4. Provide a repayment plan – Debtors and their attorneys are expected to provide a repayment plan within 14 days of petitioning the court. Payments on the plan must begin no later than 30 days after the petition, even if the plan must still be approved.
  5. Meet with creditors – The debtor must meet with their creditors and the bankruptcy trustee, who will guide the meeting. During this session, the creditors will raise any concerns with the plan or any other elements of the bankruptcy case.
  6. Confirm the plan – The debtor, trustee and creditors will meet a second time, within 45 days of the first meeting. If the creditors are satisfied with the plan’s details, it is confirmed and put into action.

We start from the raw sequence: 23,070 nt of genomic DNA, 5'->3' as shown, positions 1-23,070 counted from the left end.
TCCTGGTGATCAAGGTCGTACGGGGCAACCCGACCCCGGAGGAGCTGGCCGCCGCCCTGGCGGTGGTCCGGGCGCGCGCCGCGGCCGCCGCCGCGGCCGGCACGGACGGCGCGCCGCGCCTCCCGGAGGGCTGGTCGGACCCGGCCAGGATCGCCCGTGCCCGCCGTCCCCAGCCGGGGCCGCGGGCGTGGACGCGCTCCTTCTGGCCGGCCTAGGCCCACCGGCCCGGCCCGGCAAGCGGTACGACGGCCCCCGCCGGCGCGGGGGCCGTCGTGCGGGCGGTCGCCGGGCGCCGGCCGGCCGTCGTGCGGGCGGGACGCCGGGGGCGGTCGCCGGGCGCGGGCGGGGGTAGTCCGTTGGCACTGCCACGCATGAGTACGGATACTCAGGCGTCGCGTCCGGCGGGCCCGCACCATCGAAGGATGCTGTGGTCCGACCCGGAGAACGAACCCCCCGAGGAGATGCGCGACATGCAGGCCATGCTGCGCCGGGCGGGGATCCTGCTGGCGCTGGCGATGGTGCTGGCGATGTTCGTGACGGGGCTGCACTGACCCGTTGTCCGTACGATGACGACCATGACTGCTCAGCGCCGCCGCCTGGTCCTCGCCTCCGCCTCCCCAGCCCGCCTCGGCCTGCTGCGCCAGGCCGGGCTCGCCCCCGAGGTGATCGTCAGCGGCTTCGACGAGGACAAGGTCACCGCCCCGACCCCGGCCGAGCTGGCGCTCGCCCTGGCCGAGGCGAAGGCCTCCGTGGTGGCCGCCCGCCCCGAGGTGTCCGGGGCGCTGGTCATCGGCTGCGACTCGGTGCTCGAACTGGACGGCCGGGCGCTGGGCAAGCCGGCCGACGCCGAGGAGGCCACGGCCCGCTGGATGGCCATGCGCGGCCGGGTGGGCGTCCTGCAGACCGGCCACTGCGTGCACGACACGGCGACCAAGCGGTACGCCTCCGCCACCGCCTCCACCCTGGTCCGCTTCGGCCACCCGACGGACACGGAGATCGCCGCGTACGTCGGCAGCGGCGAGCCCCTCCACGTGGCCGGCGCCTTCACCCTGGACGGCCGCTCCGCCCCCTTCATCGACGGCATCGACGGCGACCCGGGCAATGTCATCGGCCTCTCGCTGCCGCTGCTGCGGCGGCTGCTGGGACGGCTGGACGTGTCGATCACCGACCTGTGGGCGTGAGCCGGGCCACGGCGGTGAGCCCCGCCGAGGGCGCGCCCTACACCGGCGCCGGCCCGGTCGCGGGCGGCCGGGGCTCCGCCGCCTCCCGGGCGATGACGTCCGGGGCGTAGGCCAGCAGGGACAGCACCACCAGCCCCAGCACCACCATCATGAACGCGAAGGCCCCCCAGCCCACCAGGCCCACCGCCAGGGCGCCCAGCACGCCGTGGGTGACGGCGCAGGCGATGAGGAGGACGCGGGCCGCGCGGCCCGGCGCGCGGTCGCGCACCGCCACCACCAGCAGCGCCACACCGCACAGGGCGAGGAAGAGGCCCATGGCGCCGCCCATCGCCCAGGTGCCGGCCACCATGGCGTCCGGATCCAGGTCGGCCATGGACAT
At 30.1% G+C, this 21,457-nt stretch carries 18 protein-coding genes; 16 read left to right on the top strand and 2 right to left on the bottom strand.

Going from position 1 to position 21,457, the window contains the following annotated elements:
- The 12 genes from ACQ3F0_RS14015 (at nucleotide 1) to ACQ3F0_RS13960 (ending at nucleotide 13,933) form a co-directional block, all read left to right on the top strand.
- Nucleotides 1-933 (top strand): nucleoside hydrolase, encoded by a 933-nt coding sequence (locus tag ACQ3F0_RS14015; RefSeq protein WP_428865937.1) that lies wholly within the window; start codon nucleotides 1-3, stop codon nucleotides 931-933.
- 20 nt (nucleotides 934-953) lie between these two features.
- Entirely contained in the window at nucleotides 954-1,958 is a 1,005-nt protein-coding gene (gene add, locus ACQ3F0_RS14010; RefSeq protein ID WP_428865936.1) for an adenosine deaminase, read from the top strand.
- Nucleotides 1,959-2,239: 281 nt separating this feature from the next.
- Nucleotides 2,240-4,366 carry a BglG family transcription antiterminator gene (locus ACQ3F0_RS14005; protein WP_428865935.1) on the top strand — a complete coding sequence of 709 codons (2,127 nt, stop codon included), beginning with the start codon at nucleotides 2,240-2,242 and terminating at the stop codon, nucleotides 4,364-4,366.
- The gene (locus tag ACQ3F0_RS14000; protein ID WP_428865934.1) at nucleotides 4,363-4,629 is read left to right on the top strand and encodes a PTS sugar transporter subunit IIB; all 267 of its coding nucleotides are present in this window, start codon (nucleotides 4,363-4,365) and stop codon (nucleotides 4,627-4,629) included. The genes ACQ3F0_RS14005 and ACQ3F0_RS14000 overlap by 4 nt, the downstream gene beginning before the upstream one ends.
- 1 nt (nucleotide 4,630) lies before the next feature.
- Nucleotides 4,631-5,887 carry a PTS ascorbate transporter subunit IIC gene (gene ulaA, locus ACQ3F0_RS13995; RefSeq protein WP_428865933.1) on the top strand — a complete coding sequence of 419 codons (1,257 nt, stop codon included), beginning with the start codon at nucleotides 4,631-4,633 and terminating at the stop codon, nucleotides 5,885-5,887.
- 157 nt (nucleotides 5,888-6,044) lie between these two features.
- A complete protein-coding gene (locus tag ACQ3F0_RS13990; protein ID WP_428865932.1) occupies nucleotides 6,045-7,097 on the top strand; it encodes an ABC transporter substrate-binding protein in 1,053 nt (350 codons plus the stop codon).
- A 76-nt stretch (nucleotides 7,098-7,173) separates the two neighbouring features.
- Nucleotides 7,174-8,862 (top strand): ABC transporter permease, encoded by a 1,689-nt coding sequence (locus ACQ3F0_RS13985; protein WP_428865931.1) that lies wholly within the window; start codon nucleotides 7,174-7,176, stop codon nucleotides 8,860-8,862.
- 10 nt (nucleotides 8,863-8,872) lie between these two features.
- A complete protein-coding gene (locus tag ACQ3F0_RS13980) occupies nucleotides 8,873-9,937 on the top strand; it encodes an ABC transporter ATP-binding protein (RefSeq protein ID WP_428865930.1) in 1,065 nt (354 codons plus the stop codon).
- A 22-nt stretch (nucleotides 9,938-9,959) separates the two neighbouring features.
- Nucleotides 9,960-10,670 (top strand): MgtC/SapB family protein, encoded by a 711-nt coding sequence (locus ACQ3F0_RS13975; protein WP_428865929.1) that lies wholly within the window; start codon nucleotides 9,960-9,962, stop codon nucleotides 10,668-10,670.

7. Make payments – Once the repayment plan is confirmed, it is up to the debtor to make their monthly payments on time. This continues for the plan’s duration.
  8. Attend a final credit counseling course – After the payments are made, but before debts are discharged, the debtor must attend a second financial counseling session. This session is filled with advice on how to maintain healthy finances post-bankruptcy, and the court will require it.

If all of the above steps are followed to the letter, remaining unsecured debts are discharged and the debtor can move on without fear of further collection attempts. For many, this alone makes bankruptcy worth considering, and with an attorney’s assistance, it’s a process that can be completed successfully.